From Roses, Tulips, & Liberty

Premodern history

Before 4000 BC, the Sahel, including what is now southern Morocco, was a humid region. Over time, desertification restricted the black ancestors of the modern Mande peoples to oases. Prompted by Berber invasions and neglect of the natural environment, most eventually began moving south into modern Manden. They adopted agriculture and iron-working techniques. The Wangara people, commonly acknowledged as the ancestors of the modern Soninke, established the Wagadu Empire around the early 4th century. The empire came to be known as Baghana in the Malinke language and Ghana in Arabic (Arabic: غانا). Wagadu formed as a sedentary centralized state in order to resist Berber invaders and to control the gold trade with the Mediterranean. The Wagadu capital of Ghana flourished along with nearby metropolitan centres like Gao to the east and Tekrur to the west.

In the early 11th century, Wagadu entered into conflict with the Almoravids of Morocco. The city of Awdaghost was sacked by the Moroccans in 1055, triggering a refugee crisis which contributed to the decline of the Wagadu state. The Wagadu, the first major state of the region, finally collapsed around the 12th century.

Several successor states emerged, including the ethnically Mande Susu empire of the north and the Manding kingdom of the south. To the west, the iron-rich Tekrur kingdom was founded by the Jaa Ogo dynasty, establishing a nation that would give rise to the Tukulor and Fula peoples. In the east, the Songhay Za dynasty established a monarchy around the city of Gao while the Mossi of modern Guinea began establishing their own states.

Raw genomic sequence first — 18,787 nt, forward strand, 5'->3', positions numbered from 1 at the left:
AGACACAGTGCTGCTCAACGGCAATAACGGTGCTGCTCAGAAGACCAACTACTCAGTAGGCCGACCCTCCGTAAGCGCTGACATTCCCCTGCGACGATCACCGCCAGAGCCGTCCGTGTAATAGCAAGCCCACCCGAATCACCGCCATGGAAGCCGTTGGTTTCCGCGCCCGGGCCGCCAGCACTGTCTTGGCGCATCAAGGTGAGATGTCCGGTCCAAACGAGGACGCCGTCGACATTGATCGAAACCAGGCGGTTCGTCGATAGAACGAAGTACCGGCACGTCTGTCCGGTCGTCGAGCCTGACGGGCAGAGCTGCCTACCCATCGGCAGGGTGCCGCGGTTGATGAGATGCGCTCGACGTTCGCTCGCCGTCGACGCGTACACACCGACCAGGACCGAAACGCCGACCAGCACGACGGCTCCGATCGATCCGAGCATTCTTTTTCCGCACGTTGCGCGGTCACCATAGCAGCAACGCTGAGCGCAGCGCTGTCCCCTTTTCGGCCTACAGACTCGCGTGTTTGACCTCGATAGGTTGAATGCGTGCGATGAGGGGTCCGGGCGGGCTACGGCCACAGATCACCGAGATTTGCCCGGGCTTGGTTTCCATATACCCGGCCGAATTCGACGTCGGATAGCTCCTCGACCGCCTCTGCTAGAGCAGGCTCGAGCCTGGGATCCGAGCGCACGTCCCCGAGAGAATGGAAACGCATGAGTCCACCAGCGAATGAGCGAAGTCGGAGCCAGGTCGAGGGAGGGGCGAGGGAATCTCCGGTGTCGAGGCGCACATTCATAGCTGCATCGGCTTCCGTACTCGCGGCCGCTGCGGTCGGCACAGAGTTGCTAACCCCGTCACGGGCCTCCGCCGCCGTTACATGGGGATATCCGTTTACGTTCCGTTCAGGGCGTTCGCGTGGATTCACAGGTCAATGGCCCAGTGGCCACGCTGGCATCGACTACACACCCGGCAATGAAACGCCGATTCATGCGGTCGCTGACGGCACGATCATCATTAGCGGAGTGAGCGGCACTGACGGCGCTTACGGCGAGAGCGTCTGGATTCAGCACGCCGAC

The Susu people, under the Kante dynasty, took control of the declining Wagadu core. The Susu Jariso dynasty, closely related to the Kante, took control of the province of Kaniaga. In the early 13th century, the Susu attacked the Malinke people of the Manding region, harassing the city of Kangaba. Eventually, the Malinke Keita dynasty began waging campaigns against the Susu for control of the gold-rich Manding region. In 1235, the Keita dynasty defeated the Susu empire in the Battle of Kirina, establishing their dominance. Soon after, the Susu people began migrating west to what is now eastern Salvatia and Sierra Leone.

Imperial period (1235-1591)

Manden empire

Sunjata Keita established the Manden Empire, conquering the western kingdom of Tekrur and the eastern empire of Gao. According to tradition, Sunjata Keita established an imperial constitution, the Kurukan Fuga, dictating aspects of Mande society and creating a series of imperial laws. Kangaba became the first capital of the Manden Empire.

Mande decline and rise of Gao

Songhay empire

Era of fragmentation (1591-1800)

Colonial era (1800-1964)

Republican period (1964-)

See also